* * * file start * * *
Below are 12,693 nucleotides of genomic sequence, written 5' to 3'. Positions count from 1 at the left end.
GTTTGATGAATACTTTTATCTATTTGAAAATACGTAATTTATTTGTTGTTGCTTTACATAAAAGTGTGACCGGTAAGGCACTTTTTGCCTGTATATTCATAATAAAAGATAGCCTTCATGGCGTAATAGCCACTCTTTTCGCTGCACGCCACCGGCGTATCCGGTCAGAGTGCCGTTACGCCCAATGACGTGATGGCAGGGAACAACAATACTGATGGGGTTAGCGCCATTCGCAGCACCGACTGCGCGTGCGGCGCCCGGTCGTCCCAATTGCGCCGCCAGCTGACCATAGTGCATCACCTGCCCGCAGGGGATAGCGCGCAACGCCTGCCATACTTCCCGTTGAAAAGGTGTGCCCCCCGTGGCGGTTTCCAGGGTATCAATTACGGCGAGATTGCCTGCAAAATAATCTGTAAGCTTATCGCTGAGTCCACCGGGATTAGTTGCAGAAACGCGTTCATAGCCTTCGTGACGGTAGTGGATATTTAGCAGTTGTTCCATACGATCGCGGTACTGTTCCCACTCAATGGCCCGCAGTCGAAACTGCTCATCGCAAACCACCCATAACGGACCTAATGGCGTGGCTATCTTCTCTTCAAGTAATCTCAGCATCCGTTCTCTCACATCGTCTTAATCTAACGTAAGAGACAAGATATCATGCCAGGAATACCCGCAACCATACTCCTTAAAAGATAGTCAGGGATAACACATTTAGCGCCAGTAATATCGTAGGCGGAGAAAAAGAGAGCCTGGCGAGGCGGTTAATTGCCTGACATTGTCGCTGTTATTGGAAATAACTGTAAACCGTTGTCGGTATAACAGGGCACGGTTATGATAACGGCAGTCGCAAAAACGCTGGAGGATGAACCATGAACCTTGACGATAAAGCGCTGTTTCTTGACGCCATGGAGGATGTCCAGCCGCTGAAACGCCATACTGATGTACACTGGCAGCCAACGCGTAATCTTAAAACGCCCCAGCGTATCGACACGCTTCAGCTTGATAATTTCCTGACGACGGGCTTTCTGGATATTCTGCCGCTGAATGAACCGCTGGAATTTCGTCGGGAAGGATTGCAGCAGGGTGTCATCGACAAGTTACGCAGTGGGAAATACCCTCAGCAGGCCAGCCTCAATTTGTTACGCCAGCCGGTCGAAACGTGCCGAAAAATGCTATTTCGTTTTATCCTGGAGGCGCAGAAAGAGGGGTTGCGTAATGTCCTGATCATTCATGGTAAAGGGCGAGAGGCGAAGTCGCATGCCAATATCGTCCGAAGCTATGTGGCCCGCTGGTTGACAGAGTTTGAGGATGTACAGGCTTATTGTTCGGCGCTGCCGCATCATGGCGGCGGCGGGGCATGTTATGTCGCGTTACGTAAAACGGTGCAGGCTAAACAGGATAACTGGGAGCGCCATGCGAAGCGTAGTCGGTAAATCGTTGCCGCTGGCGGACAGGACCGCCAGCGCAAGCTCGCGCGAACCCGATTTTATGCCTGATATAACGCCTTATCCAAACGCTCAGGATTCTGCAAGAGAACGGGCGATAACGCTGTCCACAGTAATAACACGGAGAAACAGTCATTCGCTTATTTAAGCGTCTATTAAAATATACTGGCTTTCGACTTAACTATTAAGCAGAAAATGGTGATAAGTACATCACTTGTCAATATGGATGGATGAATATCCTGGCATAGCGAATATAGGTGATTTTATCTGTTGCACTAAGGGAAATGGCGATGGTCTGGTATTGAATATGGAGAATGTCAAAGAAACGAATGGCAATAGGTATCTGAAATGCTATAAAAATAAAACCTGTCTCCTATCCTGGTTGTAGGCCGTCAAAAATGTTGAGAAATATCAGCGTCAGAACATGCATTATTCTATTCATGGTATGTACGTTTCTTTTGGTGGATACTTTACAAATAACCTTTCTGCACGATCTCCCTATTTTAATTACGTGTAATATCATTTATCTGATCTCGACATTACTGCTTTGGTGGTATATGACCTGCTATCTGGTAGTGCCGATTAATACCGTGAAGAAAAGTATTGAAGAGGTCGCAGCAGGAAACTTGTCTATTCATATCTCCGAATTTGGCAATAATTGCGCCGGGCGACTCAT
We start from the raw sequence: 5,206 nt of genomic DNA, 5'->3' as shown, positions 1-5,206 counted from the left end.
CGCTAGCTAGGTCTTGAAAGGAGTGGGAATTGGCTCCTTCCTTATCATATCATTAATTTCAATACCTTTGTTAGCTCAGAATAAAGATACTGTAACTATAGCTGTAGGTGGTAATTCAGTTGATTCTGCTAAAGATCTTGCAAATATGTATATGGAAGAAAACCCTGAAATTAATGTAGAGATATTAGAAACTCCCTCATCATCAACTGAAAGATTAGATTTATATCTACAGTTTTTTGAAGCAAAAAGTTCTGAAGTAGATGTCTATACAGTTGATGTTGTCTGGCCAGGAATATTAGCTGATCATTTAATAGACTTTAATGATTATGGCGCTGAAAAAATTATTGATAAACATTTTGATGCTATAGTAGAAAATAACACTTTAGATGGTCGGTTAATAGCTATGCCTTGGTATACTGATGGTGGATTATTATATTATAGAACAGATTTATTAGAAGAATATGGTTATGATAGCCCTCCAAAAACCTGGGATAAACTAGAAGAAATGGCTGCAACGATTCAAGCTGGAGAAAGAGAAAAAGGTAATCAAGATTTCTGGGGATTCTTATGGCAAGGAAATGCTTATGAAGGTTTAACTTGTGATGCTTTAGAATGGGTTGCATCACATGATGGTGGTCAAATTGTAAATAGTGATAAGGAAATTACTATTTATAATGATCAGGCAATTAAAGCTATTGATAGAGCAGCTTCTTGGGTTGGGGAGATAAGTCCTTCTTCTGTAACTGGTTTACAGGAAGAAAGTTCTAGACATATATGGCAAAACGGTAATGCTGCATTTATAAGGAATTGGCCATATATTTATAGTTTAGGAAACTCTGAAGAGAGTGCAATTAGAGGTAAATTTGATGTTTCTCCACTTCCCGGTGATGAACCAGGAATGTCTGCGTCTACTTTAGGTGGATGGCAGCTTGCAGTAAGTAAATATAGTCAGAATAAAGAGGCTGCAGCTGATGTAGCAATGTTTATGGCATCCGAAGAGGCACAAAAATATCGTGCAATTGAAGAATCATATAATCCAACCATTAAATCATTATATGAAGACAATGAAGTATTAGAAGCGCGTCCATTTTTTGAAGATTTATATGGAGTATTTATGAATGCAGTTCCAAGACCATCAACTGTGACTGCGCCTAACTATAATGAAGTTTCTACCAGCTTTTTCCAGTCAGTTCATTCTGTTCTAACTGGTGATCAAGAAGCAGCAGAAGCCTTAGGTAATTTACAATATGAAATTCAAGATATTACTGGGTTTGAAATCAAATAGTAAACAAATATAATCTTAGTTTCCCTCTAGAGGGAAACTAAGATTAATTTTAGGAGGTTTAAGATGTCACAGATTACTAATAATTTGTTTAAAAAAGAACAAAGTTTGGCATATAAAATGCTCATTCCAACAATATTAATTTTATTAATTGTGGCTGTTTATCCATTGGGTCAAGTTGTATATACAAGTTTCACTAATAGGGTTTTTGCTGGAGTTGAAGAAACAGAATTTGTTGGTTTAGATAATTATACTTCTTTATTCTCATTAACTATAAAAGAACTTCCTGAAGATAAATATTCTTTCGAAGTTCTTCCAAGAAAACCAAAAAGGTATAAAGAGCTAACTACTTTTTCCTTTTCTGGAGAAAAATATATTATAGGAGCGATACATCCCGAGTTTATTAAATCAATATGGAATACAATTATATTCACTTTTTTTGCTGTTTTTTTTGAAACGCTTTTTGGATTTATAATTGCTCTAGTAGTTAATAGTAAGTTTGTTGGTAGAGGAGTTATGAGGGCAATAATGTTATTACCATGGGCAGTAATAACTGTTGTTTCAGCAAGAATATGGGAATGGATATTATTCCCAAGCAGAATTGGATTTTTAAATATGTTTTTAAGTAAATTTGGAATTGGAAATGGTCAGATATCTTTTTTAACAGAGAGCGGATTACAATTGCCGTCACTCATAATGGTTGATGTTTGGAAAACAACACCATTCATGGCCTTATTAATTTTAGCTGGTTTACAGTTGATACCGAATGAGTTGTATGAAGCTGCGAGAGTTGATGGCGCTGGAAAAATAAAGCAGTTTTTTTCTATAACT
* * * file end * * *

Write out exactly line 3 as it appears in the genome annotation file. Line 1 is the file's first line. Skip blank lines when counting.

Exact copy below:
We start from the raw sequence: 5,206 nt of genomic DNA, 5'->3' as shown, positions 1-5,206 counted from the left end.